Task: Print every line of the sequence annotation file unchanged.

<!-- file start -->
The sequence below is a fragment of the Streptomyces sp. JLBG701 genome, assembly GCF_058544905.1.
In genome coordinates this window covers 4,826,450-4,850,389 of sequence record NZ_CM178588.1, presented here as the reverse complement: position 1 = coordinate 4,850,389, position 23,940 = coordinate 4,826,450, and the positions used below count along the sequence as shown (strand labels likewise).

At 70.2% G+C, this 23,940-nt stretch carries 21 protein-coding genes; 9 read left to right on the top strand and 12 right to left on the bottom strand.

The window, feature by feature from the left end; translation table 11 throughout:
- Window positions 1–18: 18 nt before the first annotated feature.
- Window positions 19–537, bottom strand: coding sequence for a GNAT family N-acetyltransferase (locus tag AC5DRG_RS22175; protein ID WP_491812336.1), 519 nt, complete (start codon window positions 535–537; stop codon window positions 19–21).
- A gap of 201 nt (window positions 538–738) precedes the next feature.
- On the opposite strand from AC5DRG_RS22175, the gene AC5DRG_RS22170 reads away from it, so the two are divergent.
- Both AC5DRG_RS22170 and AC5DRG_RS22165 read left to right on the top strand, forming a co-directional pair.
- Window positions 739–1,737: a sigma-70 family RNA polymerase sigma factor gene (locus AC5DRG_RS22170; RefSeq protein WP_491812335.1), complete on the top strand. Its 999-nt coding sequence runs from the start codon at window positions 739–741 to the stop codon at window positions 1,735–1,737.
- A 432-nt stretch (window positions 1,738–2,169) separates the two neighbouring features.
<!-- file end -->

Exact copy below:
The sequence below is a fragment of the Streptomyces sp. JLBG701 genome, assembly GCF_058544905.1.
In genome coordinates this window covers 4,826,450-4,850,389 of sequence record NZ_CM178588.1, presented here as the reverse complement: position 1 = coordinate 4,850,389, position 23,940 = coordinate 4,826,450, and the positions used below count along the sequence as shown (strand labels likewise).

At 70.2% G+C, this 23,940-nt stretch carries 21 protein-coding genes; 9 read left to right on the top strand and 12 right to left on the bottom strand.

The window, feature by feature from the left end; translation table 11 throughout:
- Window positions 1–18: 18 nt before the first annotated feature.
- Window positions 19–537, bottom strand: coding sequence for a GNAT family N-acetyltransferase (locus tag AC5DRG_RS22175; protein ID WP_491812336.1), 519 nt, complete (start codon window positions 535–537; stop codon window positions 19–21).
- A gap of 201 nt (window positions 538–738) precedes the next feature.
- On the opposite strand from AC5DRG_RS22175, the gene AC5DRG_RS22170 reads away from it, so the two are divergent.
- Both AC5DRG_RS22170 and AC5DRG_RS22165 read left to right on the top strand, forming a co-directional pair.
- Window positions 739–1,737: a sigma-70 family RNA polymerase sigma factor gene (locus AC5DRG_RS22170; RefSeq protein WP_491812335.1), complete on the top strand. Its 999-nt coding sequence runs from the start codon at window positions 739–741 to the stop codon at window positions 1,735–1,737.
- A 432-nt stretch (window positions 1,738–2,169) separates the two neighbouring features.